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Announcement

New program in Denver helps refugees navigate the U.S. healthcare system

Great news! The IRC in Denver recently received a grant from the Colorado Health Foundation for a new, one-year, health insurance literacy pilot project titled, “Engaging Refugees in Their Health Coverage Options.” Launched in July, the project will help empower Denver-metro area refugees with the tools and skills required to successfully navigate the U.S. healthcare system, including how to get, use, maintain and value health insurance coverage.

How it works. To help ensure effective, efficient and ongoing use of health insurance and its benefits, the project will center on targeted health insurance literacy education and outreach for newly-arrived refugees (including young people ages 15-18). The project will complement IRC’s existing case management program by providing individualized support beyond initial enrollment in health insurance. This guidance is especially important for those who are going through medical coverage transitions. For example, it will build essential knowledge and skills for those entering the workforce and enrolling in employer-sponsored insurance. It will also support refugees who are navigating the local health insurance exchange as well as those trying to understand how changes to the healthcare system may affect their access to coverage and care.

From the Executive Director. “We are pleased that the Colorado Health Foundation recognizes the unique circumstances of refugees in relation to health coverage, and we are honored that they chose to invest in this project,” said Jennifer Wilson, Executive Director of the IRC in Denver. “There’s substantial evidence that in-person interaction that integrates culturally and linguistically appropriate information is one of the most effective ways to move the needle for refugees with respect to understanding the value of health insurance,” she continued. “Furthermore, it’s been found that individualized, in-person assistance is critical in facilitating successful enrollment and effective benefit use among the populations the IRC serves.”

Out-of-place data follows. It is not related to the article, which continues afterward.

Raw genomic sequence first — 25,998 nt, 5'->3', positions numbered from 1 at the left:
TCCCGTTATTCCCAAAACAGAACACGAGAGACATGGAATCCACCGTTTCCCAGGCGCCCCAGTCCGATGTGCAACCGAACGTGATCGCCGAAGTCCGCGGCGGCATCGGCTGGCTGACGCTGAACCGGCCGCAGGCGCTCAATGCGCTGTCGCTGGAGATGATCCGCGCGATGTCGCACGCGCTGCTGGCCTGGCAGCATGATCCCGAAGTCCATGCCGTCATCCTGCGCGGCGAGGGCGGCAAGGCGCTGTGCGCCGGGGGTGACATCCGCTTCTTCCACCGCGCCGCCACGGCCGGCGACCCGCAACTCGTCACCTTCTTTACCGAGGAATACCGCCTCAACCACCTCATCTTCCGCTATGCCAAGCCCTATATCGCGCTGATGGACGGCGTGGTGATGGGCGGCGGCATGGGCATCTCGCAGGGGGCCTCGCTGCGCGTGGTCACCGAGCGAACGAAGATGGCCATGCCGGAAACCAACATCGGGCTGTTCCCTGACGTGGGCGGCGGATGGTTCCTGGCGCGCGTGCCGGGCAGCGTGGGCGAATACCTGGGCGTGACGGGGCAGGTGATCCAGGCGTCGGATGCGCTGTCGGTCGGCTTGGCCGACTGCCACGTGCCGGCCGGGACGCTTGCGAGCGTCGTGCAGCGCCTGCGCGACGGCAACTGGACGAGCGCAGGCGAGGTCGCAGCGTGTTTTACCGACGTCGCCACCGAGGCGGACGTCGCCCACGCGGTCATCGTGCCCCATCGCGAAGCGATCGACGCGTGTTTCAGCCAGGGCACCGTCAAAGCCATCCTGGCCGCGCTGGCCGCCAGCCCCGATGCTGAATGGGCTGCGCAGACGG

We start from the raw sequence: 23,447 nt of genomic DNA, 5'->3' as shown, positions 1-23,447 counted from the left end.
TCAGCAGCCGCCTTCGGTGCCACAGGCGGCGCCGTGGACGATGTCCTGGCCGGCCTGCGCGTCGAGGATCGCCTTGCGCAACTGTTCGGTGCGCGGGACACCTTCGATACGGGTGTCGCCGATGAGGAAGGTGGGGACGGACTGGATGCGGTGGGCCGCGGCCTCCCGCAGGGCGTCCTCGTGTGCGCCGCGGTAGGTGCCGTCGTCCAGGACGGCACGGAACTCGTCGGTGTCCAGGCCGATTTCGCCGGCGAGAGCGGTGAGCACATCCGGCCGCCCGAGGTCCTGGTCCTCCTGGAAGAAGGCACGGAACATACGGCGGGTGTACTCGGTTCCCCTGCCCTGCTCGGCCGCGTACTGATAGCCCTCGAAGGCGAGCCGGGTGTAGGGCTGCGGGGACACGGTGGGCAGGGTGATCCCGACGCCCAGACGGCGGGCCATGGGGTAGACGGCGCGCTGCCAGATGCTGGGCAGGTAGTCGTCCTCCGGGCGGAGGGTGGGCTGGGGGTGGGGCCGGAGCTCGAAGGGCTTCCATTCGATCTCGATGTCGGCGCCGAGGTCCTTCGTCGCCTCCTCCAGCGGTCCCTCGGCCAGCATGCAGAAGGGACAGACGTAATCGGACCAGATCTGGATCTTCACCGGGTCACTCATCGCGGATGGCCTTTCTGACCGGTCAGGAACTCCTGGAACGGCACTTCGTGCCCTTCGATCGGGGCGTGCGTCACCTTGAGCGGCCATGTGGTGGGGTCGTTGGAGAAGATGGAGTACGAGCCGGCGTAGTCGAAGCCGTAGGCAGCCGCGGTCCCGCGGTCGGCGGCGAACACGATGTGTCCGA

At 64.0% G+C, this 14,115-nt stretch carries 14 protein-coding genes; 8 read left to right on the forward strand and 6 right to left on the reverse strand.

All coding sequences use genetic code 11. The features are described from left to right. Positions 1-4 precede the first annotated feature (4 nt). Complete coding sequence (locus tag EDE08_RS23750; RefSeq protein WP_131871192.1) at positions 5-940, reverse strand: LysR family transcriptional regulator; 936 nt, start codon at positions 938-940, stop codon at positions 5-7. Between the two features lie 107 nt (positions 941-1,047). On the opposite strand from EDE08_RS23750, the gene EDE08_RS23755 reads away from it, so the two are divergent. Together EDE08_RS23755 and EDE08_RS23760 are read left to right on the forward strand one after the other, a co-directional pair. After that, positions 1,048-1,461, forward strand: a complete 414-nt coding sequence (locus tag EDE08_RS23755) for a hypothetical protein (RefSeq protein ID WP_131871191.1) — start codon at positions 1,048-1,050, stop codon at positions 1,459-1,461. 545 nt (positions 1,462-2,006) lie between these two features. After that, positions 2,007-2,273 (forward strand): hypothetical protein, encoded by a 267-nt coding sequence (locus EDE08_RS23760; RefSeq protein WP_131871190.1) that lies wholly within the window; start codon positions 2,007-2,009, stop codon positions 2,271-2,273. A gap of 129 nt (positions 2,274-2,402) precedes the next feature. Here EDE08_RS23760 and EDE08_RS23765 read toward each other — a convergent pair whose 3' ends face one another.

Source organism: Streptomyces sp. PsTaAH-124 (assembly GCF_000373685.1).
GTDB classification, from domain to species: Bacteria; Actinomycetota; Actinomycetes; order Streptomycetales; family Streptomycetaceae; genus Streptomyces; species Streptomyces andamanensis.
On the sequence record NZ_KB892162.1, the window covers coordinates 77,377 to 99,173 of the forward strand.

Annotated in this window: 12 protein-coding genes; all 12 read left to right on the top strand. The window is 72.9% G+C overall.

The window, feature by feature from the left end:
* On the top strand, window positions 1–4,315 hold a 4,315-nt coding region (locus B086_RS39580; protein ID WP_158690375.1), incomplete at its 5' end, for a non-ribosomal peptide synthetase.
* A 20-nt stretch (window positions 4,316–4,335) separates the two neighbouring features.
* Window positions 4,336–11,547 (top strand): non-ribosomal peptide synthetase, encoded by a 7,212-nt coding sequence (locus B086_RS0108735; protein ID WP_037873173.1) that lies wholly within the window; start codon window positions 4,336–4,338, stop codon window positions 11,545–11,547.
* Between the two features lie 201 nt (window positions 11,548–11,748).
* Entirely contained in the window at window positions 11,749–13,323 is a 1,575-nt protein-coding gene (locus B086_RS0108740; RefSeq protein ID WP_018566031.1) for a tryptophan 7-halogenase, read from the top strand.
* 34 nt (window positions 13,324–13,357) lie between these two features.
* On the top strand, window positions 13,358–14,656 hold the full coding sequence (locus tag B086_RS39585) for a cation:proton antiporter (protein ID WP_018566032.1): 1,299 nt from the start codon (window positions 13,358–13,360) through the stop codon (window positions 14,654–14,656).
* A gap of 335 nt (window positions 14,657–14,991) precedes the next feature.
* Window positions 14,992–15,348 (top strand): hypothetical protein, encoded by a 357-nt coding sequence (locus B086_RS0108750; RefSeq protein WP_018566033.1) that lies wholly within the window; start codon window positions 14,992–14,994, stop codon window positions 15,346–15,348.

Beyond the IRC in Denver. The project aims to serve approximately 400 people, which may include IRC clients and asylees, Afghan and Iraqi Special Immigrant Visa holders, victims of trafficking, secondary migrants, Cuban and Haitian entrants and refugees resettled by IRC’s colleague resettlement agencies. The IRC in Denver will also work to strengthen partnerships with safety net providers, to help ensure that participants can be connected with services should they be left without coverage options due to changes in U.S. laws pertaining to health insurance.

Moving forward. This project is expected to create a culture of coverage among those served. As they gain solid health insurance literacy skills and understand the importance and value of coverage, participant are more likely to maintain coverage, use it effectively, achieve financial security and realize long-term benefits of improved health.

After the one-year grant period for the pilot project, the IRC in Denver plans to integrate health insurance literacy into existing activities supported by federal grants, state grants and private donations. Furthermore, it will leverage the tools, lessons, best practices and evidence generated from this project to benefit the broader community of refugee service providers across Colorado and the country.